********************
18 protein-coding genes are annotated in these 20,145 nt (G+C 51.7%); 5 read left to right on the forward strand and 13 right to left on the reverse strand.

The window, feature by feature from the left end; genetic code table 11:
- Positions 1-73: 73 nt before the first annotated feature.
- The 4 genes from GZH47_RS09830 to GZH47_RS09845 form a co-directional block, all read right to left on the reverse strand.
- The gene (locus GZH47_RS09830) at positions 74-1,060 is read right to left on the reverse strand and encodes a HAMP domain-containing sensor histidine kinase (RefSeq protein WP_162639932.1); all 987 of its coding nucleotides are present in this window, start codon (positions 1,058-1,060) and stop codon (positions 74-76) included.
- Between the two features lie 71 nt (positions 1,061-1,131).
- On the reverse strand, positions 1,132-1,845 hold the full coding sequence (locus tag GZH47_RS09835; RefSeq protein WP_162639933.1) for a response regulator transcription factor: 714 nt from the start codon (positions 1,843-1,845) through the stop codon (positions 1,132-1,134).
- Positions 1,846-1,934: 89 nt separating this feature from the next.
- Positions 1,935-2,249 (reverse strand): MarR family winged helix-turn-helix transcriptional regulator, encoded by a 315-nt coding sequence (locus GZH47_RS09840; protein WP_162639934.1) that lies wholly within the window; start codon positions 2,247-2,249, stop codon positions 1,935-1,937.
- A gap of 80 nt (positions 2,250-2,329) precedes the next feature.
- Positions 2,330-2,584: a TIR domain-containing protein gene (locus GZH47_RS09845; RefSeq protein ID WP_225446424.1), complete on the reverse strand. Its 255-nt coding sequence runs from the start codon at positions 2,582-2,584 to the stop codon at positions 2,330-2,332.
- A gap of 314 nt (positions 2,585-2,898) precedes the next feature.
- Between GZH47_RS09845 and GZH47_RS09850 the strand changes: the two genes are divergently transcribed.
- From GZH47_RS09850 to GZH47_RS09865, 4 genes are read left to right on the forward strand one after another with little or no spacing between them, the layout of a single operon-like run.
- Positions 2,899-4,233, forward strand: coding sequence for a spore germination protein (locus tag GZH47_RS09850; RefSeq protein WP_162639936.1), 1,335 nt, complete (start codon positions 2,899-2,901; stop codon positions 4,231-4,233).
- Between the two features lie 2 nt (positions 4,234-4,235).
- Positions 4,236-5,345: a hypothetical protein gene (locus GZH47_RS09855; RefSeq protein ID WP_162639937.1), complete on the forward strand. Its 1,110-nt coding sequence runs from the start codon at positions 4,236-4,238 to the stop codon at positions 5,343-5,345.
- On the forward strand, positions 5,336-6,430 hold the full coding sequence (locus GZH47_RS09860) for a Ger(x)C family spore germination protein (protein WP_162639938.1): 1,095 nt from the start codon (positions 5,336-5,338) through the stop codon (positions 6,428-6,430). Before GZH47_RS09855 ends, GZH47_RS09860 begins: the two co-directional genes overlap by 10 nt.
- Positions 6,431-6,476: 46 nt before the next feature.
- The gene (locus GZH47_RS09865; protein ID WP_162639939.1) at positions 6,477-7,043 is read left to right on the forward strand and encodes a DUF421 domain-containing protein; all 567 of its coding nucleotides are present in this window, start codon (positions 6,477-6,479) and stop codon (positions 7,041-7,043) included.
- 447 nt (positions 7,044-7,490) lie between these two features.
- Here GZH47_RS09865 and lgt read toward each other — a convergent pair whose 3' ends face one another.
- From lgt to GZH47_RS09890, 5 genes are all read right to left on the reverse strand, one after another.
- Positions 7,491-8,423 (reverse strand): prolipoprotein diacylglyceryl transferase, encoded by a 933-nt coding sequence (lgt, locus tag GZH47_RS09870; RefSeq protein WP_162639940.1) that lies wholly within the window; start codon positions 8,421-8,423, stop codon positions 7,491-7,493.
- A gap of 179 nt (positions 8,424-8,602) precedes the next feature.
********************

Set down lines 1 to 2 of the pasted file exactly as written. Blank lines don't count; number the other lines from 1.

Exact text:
18 protein-coding genes are annotated in these 20,145 nt (G+C 51.7%); 5 read left to right on the forward strand and 13 right to left on the reverse strand.

The window, feature by feature from the left end; genetic code table 11: